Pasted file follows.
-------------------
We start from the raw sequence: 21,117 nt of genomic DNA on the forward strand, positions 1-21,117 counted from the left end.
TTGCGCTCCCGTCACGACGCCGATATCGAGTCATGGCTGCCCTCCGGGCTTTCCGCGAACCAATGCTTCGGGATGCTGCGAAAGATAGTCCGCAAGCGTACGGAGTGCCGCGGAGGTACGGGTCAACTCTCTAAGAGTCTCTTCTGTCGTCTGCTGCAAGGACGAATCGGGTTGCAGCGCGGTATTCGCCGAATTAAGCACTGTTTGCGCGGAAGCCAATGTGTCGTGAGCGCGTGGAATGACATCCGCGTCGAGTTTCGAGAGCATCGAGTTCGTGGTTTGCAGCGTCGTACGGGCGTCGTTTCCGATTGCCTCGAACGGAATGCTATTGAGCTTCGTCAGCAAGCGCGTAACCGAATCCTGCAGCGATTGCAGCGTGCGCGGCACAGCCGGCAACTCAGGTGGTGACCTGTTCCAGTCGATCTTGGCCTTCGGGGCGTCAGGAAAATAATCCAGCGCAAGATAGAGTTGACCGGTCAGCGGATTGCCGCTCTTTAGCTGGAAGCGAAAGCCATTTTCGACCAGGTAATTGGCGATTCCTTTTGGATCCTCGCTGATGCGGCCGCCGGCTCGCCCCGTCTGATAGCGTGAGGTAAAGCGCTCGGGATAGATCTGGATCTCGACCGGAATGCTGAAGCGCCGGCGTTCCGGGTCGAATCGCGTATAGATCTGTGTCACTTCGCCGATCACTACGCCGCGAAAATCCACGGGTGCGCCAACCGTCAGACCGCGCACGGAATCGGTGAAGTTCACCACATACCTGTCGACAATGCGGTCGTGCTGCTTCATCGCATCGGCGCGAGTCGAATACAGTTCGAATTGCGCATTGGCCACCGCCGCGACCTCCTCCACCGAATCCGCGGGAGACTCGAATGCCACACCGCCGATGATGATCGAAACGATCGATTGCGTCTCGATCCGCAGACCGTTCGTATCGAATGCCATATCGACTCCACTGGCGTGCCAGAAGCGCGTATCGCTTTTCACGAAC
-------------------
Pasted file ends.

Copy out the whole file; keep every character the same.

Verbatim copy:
We start from the raw sequence: 21,117 nt of genomic DNA on the forward strand, positions 1-21,117 counted from the left end.
TTGCGCTCCCGTCACGACGCCGATATCGAGTCATGGCTGCCCTCCGGGCTTTCCGCGAACCAATGCTTCGGGATGCTGCGAAAGATAGTCCGCAAGCGTACGGAGTGCCGCGGAGGTACGGGTCAACTCTCTAAGAGTCTCTTCTGTCGTCTGCTGCAAGGACGAATCGGGTTGCAGCGCGGTATTCGCCGAATTAAGCACTGTTTGCGCGGAAGCCAATGTGTCGTGAGCGCGTGGAATGACATCCGCGTCGAGTTTCGAGAGCATCGAGTTCGTGGTTTGCAGCGTCGTACGGGCGTCGTTTCCGATTGCCTCGAACGGAATGCTATTGAGCTTCGTCAGCAAGCGCGTAACCGAATCCTGCAGCGATTGCAGCGTGCGCGGCACAGCCGGCAACTCAGGTGGTGACCTGTTCCAGTCGATCTTGGCCTTCGGGGCGTCAGGAAAATAATCCAGCGCAAGATAGAGTTGACCGGTCAGCGGATTGCCGCTCTTTAGCTGGAAGCGAAAGCCATTTTCGACCAGGTAATTGGCGATTCCTTTTGGATCCTCGCTGATGCGGCCGCCGGCTCGCCCCGTCTGATAGCGTGAGGTAAAGCGCTCGGGATAGATCTGGATCTCGACCGGAATGCTGAAGCGCCGGCGTTCCGGGTCGAATCGCGTATAGATCTGTGTCACTTCGCCGATCACTACGCCGCGAAAATCCACGGGTGCGCCAACCGTCAGACCGCGCACGGAATCGGTGAAGTTCACCACATACCTGTCGACAATGCGGTCGTGCTGCTTCATCGCATCGGCGCGAGTCGAATACAGTTCGAATTGCGCATTGGCCACCGCCGCGACCTCCTCCACCGAATCCGCGGGAGACTCGAATGCCACACCGCCGATGATGATCGAAACGATCGATTGCGTCTCGATCCGCAGACCGTTCGTATCGAATGCCATATCGACTCCACTGGCGTGCCAGAAGCGCGTATCGCTTTTCACGAAC